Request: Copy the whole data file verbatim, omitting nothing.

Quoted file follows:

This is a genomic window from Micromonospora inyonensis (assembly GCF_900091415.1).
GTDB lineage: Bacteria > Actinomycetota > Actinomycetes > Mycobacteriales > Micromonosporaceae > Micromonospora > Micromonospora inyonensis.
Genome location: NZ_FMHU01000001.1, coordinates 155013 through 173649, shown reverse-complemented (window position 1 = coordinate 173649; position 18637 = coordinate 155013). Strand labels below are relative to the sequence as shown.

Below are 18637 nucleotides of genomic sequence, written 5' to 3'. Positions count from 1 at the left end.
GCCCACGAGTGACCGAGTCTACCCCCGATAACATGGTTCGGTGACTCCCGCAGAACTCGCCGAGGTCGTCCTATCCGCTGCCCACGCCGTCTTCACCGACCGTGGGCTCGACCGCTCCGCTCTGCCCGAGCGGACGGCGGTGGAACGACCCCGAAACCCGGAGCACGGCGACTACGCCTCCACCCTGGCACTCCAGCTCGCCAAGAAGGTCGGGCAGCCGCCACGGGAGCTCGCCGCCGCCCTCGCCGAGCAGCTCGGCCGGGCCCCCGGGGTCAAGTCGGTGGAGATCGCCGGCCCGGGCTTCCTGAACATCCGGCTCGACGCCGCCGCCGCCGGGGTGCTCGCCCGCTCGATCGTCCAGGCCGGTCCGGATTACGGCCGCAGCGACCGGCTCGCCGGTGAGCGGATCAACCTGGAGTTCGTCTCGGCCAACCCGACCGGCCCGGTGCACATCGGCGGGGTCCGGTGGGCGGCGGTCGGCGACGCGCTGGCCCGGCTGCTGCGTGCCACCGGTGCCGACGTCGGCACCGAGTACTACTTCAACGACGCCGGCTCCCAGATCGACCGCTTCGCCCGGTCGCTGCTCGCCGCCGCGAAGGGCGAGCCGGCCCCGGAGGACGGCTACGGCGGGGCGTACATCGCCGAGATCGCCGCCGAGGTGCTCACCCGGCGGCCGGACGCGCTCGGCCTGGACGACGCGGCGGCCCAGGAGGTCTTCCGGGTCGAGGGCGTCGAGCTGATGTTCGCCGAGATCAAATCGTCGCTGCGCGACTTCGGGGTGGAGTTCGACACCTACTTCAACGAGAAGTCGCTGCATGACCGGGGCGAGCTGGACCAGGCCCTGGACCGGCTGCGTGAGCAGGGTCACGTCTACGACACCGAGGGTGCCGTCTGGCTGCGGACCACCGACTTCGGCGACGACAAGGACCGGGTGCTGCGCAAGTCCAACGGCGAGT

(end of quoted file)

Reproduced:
This is a genomic window from Micromonospora inyonensis (assembly GCF_900091415.1).
GTDB lineage: Bacteria > Actinomycetota > Actinomycetes > Mycobacteriales > Micromonosporaceae > Micromonospora > Micromonospora inyonensis.
Genome location: NZ_FMHU01000001.1, coordinates 155013 through 173649, shown reverse-complemented (window position 1 = coordinate 173649; position 18637 = coordinate 155013). Strand labels below are relative to the sequence as shown.

Below are 18637 nucleotides of genomic sequence, written 5' to 3'. Positions count from 1 at the left end.
GCCCACGAGTGACCGAGTCTACCCCCGATAACATGGTTCGGTGACTCCCGCAGAACTCGCCGAGGTCGTCCTATCCGCTGCCCACGCCGTCTTCACCGACCGTGGGCTCGACCGCTCCGCTCTGCCCGAGCGGACGGCGGTGGAACGACCCCGAAACCCGGAGCACGGCGACTACGCCTCCACCCTGGCACTCCAGCTCGCCAAGAAGGTCGGGCAGCCGCCACGGGAGCTCGCCGCCGCCCTCGCCGAGCAGCTCGGCCGGGCCCCCGGGGTCAAGTCGGTGGAGATCGCCGGCCCGGGCTTCCTGAACATCCGGCTCGACGCCGCCGCCGCCGGGGTGCTCGCCCGCTCGATCGTCCAGGCCGGTCCGGATTACGGCCGCAGCGACCGGCTCGCCGGTGAGCGGATCAACCTGGAGTTCGTCTCGGCCAACCCGACCGGCCCGGTGCACATCGGCGGGGTCCGGTGGGCGGCGGTCGGCGACGCGCTGGCCCGGCTGCTGCGTGCCACCGGTGCCGACGTCGGCACCGAGTACTACTTCAACGACGCCGGCTCCCAGATCGACCGCTTCGCCCGGTCGCTGCTCGCCGCCGCGAAGGGCGAGCCGGCCCCGGAGGACGGCTACGGCGGGGCGTACATCGCCGAGATCGCCGCCGAGGTGCTCACCCGGCGGCCGGACGCGCTCGGCCTGGACGACGCGGCGGCCCAGGAGGTCTTCCGGGTCGAGGGCGTCGAGCTGATGTTCGCCGAGATCAAATCGTCGCTGCGCGACTTCGGGGTGGAGTTCGACACCTACTTCAACGAGAAGTCGCTGCATGACCGGGGCGAGCTGGACCAGGCCCTGGACCGGCTGCGTGAGCAGGGTCACGTCTACGACACCGAGGGTGCCGTCTGGCTGCGGACCACCGACTTCGGCGACGACAAGGACCGGGTGCTGCGCAAGTCCAACGGCGAGT